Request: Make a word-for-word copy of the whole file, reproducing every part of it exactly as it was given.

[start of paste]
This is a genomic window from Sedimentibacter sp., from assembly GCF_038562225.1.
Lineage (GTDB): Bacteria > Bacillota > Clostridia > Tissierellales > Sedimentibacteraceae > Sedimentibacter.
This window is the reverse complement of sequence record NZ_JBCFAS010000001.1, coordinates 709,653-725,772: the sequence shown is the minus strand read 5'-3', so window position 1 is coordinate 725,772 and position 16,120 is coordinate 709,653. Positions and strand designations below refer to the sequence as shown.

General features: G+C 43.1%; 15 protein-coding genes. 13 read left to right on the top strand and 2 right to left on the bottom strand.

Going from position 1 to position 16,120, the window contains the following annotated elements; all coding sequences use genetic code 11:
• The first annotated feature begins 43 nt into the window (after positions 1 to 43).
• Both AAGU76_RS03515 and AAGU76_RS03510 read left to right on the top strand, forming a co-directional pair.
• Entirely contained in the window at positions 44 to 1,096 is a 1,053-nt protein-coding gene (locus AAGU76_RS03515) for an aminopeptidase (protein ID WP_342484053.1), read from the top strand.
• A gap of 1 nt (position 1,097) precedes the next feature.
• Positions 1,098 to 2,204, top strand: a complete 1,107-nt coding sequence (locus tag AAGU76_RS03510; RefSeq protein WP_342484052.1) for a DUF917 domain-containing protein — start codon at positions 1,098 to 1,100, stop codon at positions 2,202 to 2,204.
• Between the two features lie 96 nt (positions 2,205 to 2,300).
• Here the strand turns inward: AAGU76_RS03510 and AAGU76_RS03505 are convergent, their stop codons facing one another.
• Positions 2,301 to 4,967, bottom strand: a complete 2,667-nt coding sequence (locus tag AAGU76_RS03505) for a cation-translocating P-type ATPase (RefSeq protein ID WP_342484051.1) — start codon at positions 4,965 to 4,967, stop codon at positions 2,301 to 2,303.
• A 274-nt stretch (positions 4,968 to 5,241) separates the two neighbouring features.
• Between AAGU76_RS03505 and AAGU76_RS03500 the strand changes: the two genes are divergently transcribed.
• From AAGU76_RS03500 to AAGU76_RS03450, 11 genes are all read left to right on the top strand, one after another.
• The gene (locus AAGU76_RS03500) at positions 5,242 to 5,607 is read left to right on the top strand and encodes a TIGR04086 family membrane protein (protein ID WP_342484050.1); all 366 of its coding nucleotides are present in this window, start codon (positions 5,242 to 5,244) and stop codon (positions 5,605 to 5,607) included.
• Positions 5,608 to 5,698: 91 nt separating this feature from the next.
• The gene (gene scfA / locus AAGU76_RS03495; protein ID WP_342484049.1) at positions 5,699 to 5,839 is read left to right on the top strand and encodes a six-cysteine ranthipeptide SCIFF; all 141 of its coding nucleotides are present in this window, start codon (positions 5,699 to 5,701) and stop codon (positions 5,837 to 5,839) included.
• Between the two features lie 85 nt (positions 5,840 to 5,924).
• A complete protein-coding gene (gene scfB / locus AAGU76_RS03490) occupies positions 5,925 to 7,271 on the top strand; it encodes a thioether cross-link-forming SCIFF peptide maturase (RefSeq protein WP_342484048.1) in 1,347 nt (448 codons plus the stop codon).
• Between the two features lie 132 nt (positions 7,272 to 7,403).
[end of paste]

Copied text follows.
This is a genomic window from Sedimentibacter sp., from assembly GCF_038562225.1.
Lineage (GTDB): Bacteria > Bacillota > Clostridia > Tissierellales > Sedimentibacteraceae > Sedimentibacter.
This window is the reverse complement of sequence record NZ_JBCFAS010000001.1, coordinates 709,653-725,772: the sequence shown is the minus strand read 5'-3', so window position 1 is coordinate 725,772 and position 16,120 is coordinate 709,653. Positions and strand designations below refer to the sequence as shown.

General features: G+C 43.1%; 15 protein-coding genes. 13 read left to right on the top strand and 2 right to left on the bottom strand.

Going from position 1 to position 16,120, the window contains the following annotated elements; all coding sequences use genetic code 11:
• The first annotated feature begins 43 nt into the window (after positions 1 to 43).
• Both AAGU76_RS03515 and AAGU76_RS03510 read left to right on the top strand, forming a co-directional pair.
• Entirely contained in the window at positions 44 to 1,096 is a 1,053-nt protein-coding gene (locus AAGU76_RS03515) for an aminopeptidase (protein ID WP_342484053.1), read from the top strand.
• A gap of 1 nt (position 1,097) precedes the next feature.
• Positions 1,098 to 2,204, top strand: a complete 1,107-nt coding sequence (locus tag AAGU76_RS03510; RefSeq protein WP_342484052.1) for a DUF917 domain-containing protein — start codon at positions 1,098 to 1,100, stop codon at positions 2,202 to 2,204.
• Between the two features lie 96 nt (positions 2,205 to 2,300).
• Here the strand turns inward: AAGU76_RS03510 and AAGU76_RS03505 are convergent, their stop codons facing one another.
• Positions 2,301 to 4,967, bottom strand: a complete 2,667-nt coding sequence (locus tag AAGU76_RS03505) for a cation-translocating P-type ATPase (RefSeq protein ID WP_342484051.1) — start codon at positions 4,965 to 4,967, stop codon at positions 2,301 to 2,303.
• A 274-nt stretch (positions 4,968 to 5,241) separates the two neighbouring features.
• Between AAGU76_RS03505 and AAGU76_RS03500 the strand changes: the two genes are divergently transcribed.
• From AAGU76_RS03500 to AAGU76_RS03450, 11 genes are all read left to right on the top strand, one after another.
• The gene (locus AAGU76_RS03500) at positions 5,242 to 5,607 is read left to right on the top strand and encodes a TIGR04086 family membrane protein (protein ID WP_342484050.1); all 366 of its coding nucleotides are present in this window, start codon (positions 5,242 to 5,244) and stop codon (positions 5,605 to 5,607) included.
• Positions 5,608 to 5,698: 91 nt separating this feature from the next.
• The gene (gene scfA / locus AAGU76_RS03495; protein ID WP_342484049.1) at positions 5,699 to 5,839 is read left to right on the top strand and encodes a six-cysteine ranthipeptide SCIFF; all 141 of its coding nucleotides are present in this window, start codon (positions 5,699 to 5,701) and stop codon (positions 5,837 to 5,839) included.
• Between the two features lie 85 nt (positions 5,840 to 5,924).
• A complete protein-coding gene (gene scfB / locus AAGU76_RS03490) occupies positions 5,925 to 7,271 on the top strand; it encodes a thioether cross-link-forming SCIFF peptide maturase (RefSeq protein WP_342484048.1) in 1,347 nt (448 codons plus the stop codon).
• Between the two features lie 132 nt (positions 7,272 to 7,403).